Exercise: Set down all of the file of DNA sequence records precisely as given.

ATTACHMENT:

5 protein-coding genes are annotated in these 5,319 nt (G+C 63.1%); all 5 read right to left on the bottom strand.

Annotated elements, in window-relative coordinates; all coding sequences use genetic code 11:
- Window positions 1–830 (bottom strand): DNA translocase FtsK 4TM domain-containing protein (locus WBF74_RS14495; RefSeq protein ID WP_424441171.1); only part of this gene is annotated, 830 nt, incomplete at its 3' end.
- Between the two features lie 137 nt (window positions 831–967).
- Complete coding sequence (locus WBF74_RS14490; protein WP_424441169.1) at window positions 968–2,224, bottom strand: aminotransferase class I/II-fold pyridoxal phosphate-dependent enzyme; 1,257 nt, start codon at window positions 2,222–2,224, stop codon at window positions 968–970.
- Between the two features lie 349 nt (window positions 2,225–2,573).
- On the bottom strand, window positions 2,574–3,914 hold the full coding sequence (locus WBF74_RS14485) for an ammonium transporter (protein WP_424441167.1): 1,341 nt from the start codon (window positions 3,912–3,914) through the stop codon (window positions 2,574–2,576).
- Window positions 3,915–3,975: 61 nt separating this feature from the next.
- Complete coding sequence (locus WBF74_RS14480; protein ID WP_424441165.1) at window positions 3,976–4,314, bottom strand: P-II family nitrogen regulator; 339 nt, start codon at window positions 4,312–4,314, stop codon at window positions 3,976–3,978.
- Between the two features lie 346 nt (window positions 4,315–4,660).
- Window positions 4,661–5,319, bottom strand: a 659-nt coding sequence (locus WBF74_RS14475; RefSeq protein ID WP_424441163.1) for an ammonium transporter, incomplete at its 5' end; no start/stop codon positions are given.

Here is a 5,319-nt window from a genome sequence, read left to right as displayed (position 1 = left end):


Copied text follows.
5 protein-coding genes are annotated in these 5,319 nt (G+C 63.1%); all 5 read right to left on the bottom strand.

Annotated elements, in window-relative coordinates; all coding sequences use genetic code 11:
- Window positions 1–830 (bottom strand): DNA translocase FtsK 4TM domain-containing protein (locus WBF74_RS14495; RefSeq protein ID WP_424441171.1); only part of this gene is annotated, 830 nt, incomplete at its 3' end.
- Between the two features lie 137 nt (window positions 831–967).
- Complete coding sequence (locus WBF74_RS14490; protein WP_424441169.1) at window positions 968–2,224, bottom strand: aminotransferase class I/II-fold pyridoxal phosphate-dependent enzyme; 1,257 nt, start codon at window positions 2,222–2,224, stop codon at window positions 968–970.
- Between the two features lie 349 nt (window positions 2,225–2,573).
- On the bottom strand, window positions 2,574–3,914 hold the full coding sequence (locus WBF74_RS14485) for an ammonium transporter (protein WP_424441167.1): 1,341 nt from the start codon (window positions 3,912–3,914) through the stop codon (window positions 2,574–2,576).
- Window positions 3,915–3,975: 61 nt separating this feature from the next.
- Complete coding sequence (locus WBF74_RS14480; protein ID WP_424441165.1) at window positions 3,976–4,314, bottom strand: P-II family nitrogen regulator; 339 nt, start codon at window positions 4,312–4,314, stop codon at window positions 3,976–3,978.
- Between the two features lie 346 nt (window positions 4,315–4,660).
- Window positions 4,661–5,319, bottom strand: a 659-nt coding sequence (locus WBF74_RS14475; RefSeq protein ID WP_424441163.1) for an ammonium transporter, incomplete at its 5' end; no start/stop codon positions are given.

Here is a 5,319-nt window from a genome sequence, read left to right as displayed (position 1 = left end):